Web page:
peer-review process. (Except in the case of clearly revolutionary and
important papers, which this is certainly not, (c) an article explaining
why your experiment isn't working is much less exciting than an article
describing progress toward your ultimate goal.

Just the cynic's take. *grin*

Cheers,
Charles

I thought that this was the end of it. It wasn't.


On 11/21/2014 10:06 AM, Robert Embry wrote:
Mr. Seife,

Sorry to burden you with another document but I thought you might find this independent analysis of LPP of interest.

http://lawrencevilleplasmaphysics.com/images/lpp_review_committee_evaluation-nov_28_2013.pdf


Bob


My response:
On 11/23/2014 7:27 AM, Charles Seife wrote:
Dear Bob,

Thanks... I do find it interesting. (And, as it turns out, Stephen O.
Dean wasn't a bad suggestion. *grin*)

The report is interesting; I suspect that my read is different than the
typical investor's read.

To me, it says:
    1) The technology rests upon several theories that have no
experimental support
    2) The source of those theories is largely Eric Lerner
    3) On the plus side, those theories can be experimentally tested in
the next few years
 
The one point I disagree with:
    4) It's a dramatically underfunded effort.

I guess we'll see in the next few years what'll happen. My take is that
those theories will never really get tested; there will be a bunch of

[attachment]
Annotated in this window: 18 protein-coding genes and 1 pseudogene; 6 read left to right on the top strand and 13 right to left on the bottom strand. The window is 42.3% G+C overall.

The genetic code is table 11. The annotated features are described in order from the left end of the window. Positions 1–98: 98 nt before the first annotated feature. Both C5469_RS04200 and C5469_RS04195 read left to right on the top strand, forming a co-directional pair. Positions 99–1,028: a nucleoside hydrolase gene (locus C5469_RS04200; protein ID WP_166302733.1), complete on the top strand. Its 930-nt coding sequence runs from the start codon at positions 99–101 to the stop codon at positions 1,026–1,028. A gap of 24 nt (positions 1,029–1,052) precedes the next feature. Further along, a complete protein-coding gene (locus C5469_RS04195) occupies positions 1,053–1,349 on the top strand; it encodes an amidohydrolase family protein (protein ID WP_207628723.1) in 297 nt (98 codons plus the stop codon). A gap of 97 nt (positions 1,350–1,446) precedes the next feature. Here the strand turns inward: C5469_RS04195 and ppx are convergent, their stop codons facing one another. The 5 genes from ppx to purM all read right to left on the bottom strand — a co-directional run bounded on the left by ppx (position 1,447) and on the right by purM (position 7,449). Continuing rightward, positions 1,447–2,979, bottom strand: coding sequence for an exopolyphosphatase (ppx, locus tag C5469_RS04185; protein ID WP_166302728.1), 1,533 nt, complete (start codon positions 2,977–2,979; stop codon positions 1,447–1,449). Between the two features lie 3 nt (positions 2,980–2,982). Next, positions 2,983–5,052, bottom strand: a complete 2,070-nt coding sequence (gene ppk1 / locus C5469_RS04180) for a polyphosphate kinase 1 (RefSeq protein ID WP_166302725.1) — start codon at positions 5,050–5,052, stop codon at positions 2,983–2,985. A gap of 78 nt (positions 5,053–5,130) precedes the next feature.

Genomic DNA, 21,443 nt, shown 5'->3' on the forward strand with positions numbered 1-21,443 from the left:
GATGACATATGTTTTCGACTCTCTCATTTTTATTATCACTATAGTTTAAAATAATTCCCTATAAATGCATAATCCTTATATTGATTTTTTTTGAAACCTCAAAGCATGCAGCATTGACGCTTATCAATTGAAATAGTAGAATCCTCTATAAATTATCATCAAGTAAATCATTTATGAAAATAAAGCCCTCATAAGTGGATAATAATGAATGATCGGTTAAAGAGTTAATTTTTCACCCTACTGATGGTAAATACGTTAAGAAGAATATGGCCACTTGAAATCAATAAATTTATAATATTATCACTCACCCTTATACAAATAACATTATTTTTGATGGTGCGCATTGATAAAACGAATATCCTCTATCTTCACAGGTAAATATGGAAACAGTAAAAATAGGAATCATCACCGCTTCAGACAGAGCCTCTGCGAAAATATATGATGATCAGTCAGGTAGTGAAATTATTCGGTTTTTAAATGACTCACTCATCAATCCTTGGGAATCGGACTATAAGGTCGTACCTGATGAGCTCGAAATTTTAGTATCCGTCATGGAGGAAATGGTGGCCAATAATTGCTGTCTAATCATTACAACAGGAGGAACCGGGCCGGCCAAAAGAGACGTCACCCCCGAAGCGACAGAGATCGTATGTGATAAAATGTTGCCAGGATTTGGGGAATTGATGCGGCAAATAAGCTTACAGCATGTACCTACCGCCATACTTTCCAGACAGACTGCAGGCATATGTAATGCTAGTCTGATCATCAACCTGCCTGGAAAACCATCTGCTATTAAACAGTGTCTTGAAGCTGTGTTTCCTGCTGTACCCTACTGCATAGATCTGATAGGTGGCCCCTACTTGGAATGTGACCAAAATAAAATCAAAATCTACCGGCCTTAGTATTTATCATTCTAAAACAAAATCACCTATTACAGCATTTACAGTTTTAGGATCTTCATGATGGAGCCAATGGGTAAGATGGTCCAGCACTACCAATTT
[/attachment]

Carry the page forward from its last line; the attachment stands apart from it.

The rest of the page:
technical problems that crop up at every stage that will keep the goal
right over the horizon. And that's no matter the funding level. Maybe
the next five years will have a different contour, but I'd bet quite a
bit of money against LPP doing anything that brings fusion energy closer.

Cheers,
Charles

Then, Mr. Embry e-mailed me Eric Lerner's response to my criticisms. I had not given him permission -- nor would I have given permission to share them.

On 11/24/2014 9:23 AM, Robert Embry wrote:
Charles,

Here is Eric's response.  I of course deleted your name.

Bob
 I won't detail Lerner's response, but there is one section of the e-mail chain -- clearly from Embry to Lerner -- which has a very interesting revelation:

I've been debating whether to share these emails with you but decided I would want to know if I were in your situation.  They are the product of my continuing effort to obtain a positive outside review to use with our board and potential investors.  I'll keep trying.  Negative responses I will just share with you.

Bob


Ouch.

Not only was Embry sharing my unvarnished criticisms with Eric Lerner, this implies that Embry has been spending his time trying to gin up a "positive outside review" of LPP's work, while systematically discarding "negative responses."

Can anyone tell me whether this behavior is consistent with Embry's fiduciary duty to the Abell foundation, to the Abell board, and to potential Abell investors?

Tuesday, February 11, 2014

Straight from the panda's mouth: What NASA thinks it's for

Update, 2/14/2014: this post is now also available on the Huffington Post website here.

A furious panda is a thing to behold.

Ordinarily, a panda seems to be superlatively peaceful, diffidently munching bamboo. But when it gets angry, it betrays its true nature -- it's fundamentally a carnivore trying to play itself off as a herbivore. And failing.

Last week, in Slate, I argued that NASA, like a panda, was maladapted and was flirting with extinction as a result. (Panda bashing happens to be a proud Slate tradition.) The argument triggered outrage. Within hours, fueled by social media, the defense of NASA echoed around the nation, even reaching the White House. It was the anger of a panda -- and contrary to what NASA aficionados believe, their response confirms just how screwed up the agency really is.